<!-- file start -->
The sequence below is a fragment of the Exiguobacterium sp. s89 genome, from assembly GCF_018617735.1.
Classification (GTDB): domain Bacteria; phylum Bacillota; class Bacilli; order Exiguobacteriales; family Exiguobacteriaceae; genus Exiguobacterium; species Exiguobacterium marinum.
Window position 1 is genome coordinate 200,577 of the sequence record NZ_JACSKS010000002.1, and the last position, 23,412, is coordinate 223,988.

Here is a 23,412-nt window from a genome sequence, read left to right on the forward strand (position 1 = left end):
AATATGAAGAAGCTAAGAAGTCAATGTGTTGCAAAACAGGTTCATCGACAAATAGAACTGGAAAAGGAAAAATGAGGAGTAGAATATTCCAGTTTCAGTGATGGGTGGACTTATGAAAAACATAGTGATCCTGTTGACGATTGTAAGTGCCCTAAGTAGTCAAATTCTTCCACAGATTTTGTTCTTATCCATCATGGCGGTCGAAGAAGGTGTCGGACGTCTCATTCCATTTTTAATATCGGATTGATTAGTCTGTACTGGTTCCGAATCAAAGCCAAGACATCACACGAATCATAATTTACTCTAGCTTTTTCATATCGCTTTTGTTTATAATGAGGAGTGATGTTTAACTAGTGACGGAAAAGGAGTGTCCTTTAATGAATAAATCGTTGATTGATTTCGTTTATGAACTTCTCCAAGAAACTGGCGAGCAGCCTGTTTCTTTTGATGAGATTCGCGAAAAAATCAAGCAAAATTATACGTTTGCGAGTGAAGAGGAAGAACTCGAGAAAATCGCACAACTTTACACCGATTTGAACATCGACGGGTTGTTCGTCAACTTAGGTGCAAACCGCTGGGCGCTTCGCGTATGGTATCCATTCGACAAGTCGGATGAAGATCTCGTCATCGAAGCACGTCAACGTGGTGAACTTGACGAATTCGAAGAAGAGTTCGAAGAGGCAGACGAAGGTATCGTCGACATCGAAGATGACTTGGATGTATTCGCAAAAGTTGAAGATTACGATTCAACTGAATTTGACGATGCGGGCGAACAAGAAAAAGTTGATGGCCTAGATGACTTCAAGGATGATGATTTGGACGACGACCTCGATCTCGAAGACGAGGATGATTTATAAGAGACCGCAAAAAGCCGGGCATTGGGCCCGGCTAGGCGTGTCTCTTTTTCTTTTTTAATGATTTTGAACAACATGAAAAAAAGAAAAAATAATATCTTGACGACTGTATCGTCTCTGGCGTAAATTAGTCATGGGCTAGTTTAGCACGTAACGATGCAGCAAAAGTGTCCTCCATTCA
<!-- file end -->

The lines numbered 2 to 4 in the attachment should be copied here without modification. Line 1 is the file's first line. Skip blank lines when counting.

Classification (GTDB): domain Bacteria; phylum Bacillota; class Bacilli; order Exiguobacteriales; family Exiguobacteriaceae; genus Exiguobacterium; species Exiguobacterium marinum.
Window position 1 is genome coordinate 200,577 of the sequence record NZ_JACSKS010000002.1, and the last position, 23,412, is coordinate 223,988.

Here is a 23,412-nt window from a genome sequence, read left to right on the forward strand (position 1 = left end):